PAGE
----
Posted on Friday, 13th August 2021
In order to prevent the worst effects of climate change, we all have our part to play. In this blog, we take a look at why carbon awareness is key in the fight against climate change and what you can do to reduce your impact on the environment, protecting the planet for current and future generations.
Climate change, also known as the 'climate crisis' or 'global warming', is the process of the planet heating up due to the impact of humans. Global temperatures have been rising almost every year since the 1980s, with 2020 being the hottest on record. While some still deny climate change, or dispute the link between the climate and human actions, the overwhelming scientific consensus is that global warming is happening and is being made worse by our actions.
While having warmer weather might at first seem like a good thing, these rising temperatures will have devastating impacts on the planet if allowed to continue at the current rate. Rising sea-levels, the collapse of eco-systems, extreme weather, droughts and wildfires are just some of the potentially devastating repercussions of failing to act on climate change now.
The heating up of the planet is already causing disastrous events across the globe. Recent floods in Germany, wildfires in Turkey and large ice loss in Greenland are just some of the events being attributed to the knock-on effects of climate change.
The IPCC report released on Monday issued a stark warning for governments across the globe, saying climate change was at 'code red for humanity'. The UN report is a landmark study which looks a huge number of scientific studies on the climate and how we are damaging it. About the report, UN Secretary-General António Guterres said "If we combine forces now, we can avert climate catastrophe. But...there is no time for delay and no room for excuses".
While all this news can sound quite scary, all hope is not lost. There is still time for us to turn the tide on climate change and reduce the most extreme consequences. As individuals, businesses and communities we can all do our bit by increasing our carbon awareness in order to reduce our contribution to global warming.
The definition of carbon footprint is ‘the amount of carbon dioxide (CO2) released into the atmosphere as a result of the activities of a particular individual, organisation, or community.’ Basically, this is a measure of how your actions are causing the release of carbon into our atmosphere and contributing to global warming.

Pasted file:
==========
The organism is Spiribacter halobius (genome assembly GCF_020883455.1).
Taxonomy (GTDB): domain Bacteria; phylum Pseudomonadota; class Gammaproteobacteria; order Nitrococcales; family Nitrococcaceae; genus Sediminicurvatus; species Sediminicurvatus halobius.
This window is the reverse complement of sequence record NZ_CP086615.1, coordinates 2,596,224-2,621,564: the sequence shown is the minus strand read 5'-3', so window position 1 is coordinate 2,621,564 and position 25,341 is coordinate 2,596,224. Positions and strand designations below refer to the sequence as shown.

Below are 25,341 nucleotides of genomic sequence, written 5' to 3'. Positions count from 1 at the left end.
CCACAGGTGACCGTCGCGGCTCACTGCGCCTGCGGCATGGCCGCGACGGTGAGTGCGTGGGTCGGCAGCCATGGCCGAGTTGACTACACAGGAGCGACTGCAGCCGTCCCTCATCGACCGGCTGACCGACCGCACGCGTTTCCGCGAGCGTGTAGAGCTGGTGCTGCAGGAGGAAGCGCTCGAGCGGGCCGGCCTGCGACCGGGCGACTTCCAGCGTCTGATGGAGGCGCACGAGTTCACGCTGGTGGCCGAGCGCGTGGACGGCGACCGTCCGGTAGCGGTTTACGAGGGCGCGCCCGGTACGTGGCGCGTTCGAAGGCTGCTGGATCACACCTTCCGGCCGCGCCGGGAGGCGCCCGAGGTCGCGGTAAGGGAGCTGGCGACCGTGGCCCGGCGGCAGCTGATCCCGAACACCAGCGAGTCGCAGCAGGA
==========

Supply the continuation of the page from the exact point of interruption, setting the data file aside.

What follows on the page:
The release of excess CO2 into the atmosphere is one of the leading causes of climate change. This CO2, caused primarily by the burning of fossil fuels, gets trapped in our atmosphere and causes the planet to heat up. This process is known as the ‘greenhouse effect’.
When looking to reduce your carbon footprint, first of all it’s important to be aware of what actions cause substantial carbon emissions. The things that are most likely to contribute to global warming are related to travel, diet, energy usage and waste.
The main contributor to global carbon emissions is the burning of fossil fuels, predominately used for how we travel. Planes emit a huge amount of carbon, so alternatives to air travel should be found wherever possible if you want to reduce your footprint. The advances of the internet mean that international travel may not be as necessary for work as it would be previously.
Personal cars are also a large contributor to carbon emissions. Using public transport such as buses and trains can help reduce your footprint, as will driving more energy efficient or fully electric vehicles. While all of these alternatives still emit carbon, they do so at a much lower rate. You could also try walking or cycling to work. The government are currently trying to encourage this by putting further investment in cycling lanes across the country.
One impact of the Covid-19 pandemic has been an increased number of people working remotely from home. This could inadvertently be a good thing for the environment, as it will mean less cars on the road due to fewer people needing to commute. Certain businesses may want to look into implementing more flexible working options to allow people to work from home and reduce their carbon footprint.